Building the canvas gun mantlet took more adjusting (and more fingers!) than I’d hoped. It also comes out a bit too unrealistically smooth for my liking – I’d be tempted to replace it with tissue and PVA glue. The parts are a loose fit around the mantlet, and without the backing parts used to mount the mantlet in the earlier Easy-Eight kit there is a whole lot of nothing behind the holes for the gun sight and the MG. I decided to add some backing for these with scrap plastic cut from the frame of sprue C (because it has a handy variety of frame sizes) to represent the gun sight and the .30cal MG muzzle. Note that the kit includes the un-covered mantlet (part 33, sprue J), backings (parts 19&25, sprue J) and trunions (parts 5&6, turret sprue H) to build a tank without the canvas cover. Photos of tanks in Korea show some with and some without, but many “without” still have the clips and hardware that Tasca moulded onto the canvas parts.
The main gun is a two-piece tube, onto which is added a two-piece muzzle brake with a strange ring insert. With very careful gluing the parts will line up without any big joints to fill, but alignment is loose and purely “by eye” for lack of pins or pegs. And that strange ring inside the muzzle is a real pain! I tacked it in place on one half, glued on the other half, and then poked it into place through the side vent with a knife. There should be four small rivet-like lumps on the front face of the brake, but these are missing. A quick trawl of available AM barrels shows the same lack of lumps, and I think it’d be easier to add them to the plastic kit part rather than to brass. Terry Ashley’s review of an Armorscale M1A2 barrel offers a length from front of the mantlet sleeve to tip of brake as 117” or 85mm in 1:35 – the kit barrel matches this exactly.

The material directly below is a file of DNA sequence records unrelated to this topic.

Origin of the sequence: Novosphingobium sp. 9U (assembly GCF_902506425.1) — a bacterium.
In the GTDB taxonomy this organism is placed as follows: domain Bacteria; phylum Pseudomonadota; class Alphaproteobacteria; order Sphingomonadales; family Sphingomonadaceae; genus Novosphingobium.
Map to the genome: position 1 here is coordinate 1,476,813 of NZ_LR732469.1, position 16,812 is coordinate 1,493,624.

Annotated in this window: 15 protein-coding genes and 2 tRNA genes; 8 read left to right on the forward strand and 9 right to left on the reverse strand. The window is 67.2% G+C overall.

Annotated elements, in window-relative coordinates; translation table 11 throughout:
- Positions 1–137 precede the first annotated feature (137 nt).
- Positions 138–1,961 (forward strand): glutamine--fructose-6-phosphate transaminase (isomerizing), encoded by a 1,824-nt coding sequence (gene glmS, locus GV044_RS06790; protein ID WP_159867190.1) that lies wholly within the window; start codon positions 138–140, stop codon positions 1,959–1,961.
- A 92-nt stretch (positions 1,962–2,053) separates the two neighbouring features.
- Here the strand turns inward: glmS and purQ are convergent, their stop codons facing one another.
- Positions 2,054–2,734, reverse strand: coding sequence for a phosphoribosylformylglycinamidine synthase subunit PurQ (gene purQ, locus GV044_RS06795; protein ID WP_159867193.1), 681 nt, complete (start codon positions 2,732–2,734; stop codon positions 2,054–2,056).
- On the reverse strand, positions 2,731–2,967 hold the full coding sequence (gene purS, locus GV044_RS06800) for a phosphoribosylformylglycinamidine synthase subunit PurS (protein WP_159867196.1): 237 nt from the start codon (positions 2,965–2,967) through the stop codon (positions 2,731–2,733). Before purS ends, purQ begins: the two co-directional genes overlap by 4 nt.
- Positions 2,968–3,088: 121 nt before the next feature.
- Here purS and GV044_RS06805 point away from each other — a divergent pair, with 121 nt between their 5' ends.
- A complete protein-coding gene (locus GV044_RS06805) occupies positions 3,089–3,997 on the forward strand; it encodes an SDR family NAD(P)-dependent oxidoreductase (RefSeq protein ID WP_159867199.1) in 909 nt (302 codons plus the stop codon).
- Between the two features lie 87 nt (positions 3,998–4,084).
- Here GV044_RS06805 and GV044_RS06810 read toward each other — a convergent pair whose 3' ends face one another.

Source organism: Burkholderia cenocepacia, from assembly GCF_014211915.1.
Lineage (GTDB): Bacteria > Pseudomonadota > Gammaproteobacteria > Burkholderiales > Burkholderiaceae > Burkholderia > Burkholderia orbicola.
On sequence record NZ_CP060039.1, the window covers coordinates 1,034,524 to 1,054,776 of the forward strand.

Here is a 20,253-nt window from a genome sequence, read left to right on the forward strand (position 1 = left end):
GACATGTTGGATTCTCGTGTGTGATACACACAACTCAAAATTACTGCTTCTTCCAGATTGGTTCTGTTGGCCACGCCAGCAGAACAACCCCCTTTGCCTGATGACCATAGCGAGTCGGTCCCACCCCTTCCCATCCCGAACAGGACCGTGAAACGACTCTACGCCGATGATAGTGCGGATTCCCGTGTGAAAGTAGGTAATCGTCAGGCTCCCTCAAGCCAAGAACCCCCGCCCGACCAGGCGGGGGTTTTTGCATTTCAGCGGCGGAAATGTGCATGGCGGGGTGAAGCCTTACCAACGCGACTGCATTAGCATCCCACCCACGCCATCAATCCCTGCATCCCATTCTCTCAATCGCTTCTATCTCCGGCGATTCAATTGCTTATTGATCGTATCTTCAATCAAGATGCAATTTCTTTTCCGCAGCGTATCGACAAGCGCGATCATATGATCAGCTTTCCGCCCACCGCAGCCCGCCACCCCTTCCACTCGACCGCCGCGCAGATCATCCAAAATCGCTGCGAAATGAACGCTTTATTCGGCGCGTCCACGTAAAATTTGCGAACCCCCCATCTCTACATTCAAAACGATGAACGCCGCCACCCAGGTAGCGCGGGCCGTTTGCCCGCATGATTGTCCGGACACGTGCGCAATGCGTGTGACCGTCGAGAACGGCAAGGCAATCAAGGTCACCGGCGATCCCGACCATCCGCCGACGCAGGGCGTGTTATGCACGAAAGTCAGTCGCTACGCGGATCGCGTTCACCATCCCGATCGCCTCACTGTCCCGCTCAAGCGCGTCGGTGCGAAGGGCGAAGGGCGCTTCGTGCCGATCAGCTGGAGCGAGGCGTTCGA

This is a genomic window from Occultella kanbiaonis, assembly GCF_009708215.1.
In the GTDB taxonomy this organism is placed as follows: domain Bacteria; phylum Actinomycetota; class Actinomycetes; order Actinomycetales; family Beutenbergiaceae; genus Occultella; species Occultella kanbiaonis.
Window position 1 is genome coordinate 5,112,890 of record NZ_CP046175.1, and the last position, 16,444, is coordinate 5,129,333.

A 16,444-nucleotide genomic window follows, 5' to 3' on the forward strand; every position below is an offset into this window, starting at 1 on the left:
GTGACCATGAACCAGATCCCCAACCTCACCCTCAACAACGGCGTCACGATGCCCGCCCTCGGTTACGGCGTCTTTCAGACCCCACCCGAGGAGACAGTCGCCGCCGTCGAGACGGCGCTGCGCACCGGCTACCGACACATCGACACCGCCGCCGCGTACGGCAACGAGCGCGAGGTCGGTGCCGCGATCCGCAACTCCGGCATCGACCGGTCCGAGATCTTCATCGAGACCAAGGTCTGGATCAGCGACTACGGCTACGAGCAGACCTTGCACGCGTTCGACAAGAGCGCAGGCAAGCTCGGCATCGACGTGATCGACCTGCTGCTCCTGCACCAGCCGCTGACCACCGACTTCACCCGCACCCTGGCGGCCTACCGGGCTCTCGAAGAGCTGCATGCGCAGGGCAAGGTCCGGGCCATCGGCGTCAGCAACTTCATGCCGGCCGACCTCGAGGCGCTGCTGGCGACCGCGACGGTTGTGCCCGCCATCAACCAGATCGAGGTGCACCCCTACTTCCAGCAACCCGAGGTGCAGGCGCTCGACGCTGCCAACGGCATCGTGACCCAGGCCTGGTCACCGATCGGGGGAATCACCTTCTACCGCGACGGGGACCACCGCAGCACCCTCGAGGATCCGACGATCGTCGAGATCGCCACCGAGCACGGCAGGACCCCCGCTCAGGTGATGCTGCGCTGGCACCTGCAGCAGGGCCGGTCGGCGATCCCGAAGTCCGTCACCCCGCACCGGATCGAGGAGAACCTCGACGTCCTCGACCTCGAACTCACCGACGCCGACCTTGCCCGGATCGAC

There are two antenna mounting points on the turret, and the kit includes one MP-48 style spring mount for a whip antenna (J12), and a smaller AB-15 mount (C59). Photos I have seen of US tanks in Korea generally show two whip antennas with the tall MP-48 mounts, so to be accurate I’d need to scrounge a second one from somewhere. There is also a circular blanking plate (J9) to seal off one radio opening.
On top there is the well-known Tasca .50cal M2HB machine-gun – a fine kit in its own right. Because of the way it is assembled it really lends itself to being mounted disassembled on the rear stowage brackets. However, that assumes the model is not combat ready, because virtually all the shots I’ve seen from Korea show the gun in position ready for use.
I decided to use the “fancy” sprockets on mine, but Tasca also provide the “plain” type since Easy-Eights could be seen with either. Detail on the sprockets is good, with bolt detail on the “back” faces too, but I’m not sure about the visible seam around the drum where the two halves meet. I may even slice up the plain ones to add spare sprocket rings to the hull side…